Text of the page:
Effect of birdsfoot trefoil on exsheathment of Haemonchus contortus in rumen fistulated sheep

Karalyn Lonngren, University of Rhode Island


This thesis has been developed to address the issue of small ruminant parasite resistance to commercial anthelmintics and to examine the possibility of controlling these parasites using condensed tannin containing plants. The goal of the research was to determine whether birdsfoot trefoil hay prevents the exsheathment of Haemonchus contortus and if some cultivars have higher efficacy than others.^ During the first phase of research, a method for testing the exsheathment of H. contortus in vivo was developed. Various larvae containment capsules were tested to see whether the larvae could escape from the capsules. The most successful capsules were then tested in the rumens of fistulated ewes. Larvae were placed in capsules and suspended in the rumens by cords of various lengths for several different amounts of time. Using the methods developed, it was found that after eight hours in the rumen larvae were 82 ± 1% exsheathed.^ For the second phase of the research, four rumen fistulated ewes were fed diets of birdsfoot trefoil or a control. Three cultivars of birdsfoot trefoil were fed: Pardee, Empire, and Bruce. These diets were fed to the each of the ewes for 28 days in a Latin 4x4 design. During exsheathment tests, capsules containing third-stage H. contortus larvae were placed in the ewes' rumens for 8 hours. They were then examined under a microscope for any changes in exsheathment or viability.^ It was found that for all three cultivars, feeding birdsfoot trefoil hay did not affect exsheathment percentages. These results indicate that while further studies should be conducted to confirm these results, research on effectively incorporating condensed tannin containing plants should focus on other life stages of the H. contortus parasite. ^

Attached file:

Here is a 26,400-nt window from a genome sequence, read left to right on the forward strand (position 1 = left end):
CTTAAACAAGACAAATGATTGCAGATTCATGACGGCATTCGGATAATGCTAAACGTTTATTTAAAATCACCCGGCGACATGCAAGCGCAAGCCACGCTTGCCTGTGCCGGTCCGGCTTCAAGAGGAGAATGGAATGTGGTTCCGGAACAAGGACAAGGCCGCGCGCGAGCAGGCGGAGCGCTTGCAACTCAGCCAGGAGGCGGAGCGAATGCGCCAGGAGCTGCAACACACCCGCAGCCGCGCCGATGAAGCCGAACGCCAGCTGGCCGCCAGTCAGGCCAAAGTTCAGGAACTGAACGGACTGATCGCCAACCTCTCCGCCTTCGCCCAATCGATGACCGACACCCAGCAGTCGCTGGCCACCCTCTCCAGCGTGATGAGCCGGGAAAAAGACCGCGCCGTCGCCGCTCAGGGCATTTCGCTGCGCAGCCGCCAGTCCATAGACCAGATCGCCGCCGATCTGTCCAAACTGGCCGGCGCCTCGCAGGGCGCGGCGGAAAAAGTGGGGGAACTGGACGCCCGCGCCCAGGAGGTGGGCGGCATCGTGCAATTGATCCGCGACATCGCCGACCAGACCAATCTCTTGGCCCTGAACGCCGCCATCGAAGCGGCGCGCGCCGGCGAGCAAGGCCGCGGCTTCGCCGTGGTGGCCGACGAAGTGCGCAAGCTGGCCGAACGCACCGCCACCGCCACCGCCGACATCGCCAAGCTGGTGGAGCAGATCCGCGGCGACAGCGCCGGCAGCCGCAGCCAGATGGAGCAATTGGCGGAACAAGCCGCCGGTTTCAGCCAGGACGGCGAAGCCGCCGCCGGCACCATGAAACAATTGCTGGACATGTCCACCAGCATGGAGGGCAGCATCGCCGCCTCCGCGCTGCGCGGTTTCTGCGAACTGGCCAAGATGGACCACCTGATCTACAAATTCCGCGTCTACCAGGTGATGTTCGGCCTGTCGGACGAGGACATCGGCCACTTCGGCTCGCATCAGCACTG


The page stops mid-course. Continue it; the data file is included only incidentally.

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Recommended Citation

Karalyn Lonngren, "Effect of birdsfoot trefoil on exsheathment of Haemonchus contortus in rumen fistulated sheep" (2017). Dissertations and Master's Theses (Campus Access). Paper AAI10263573.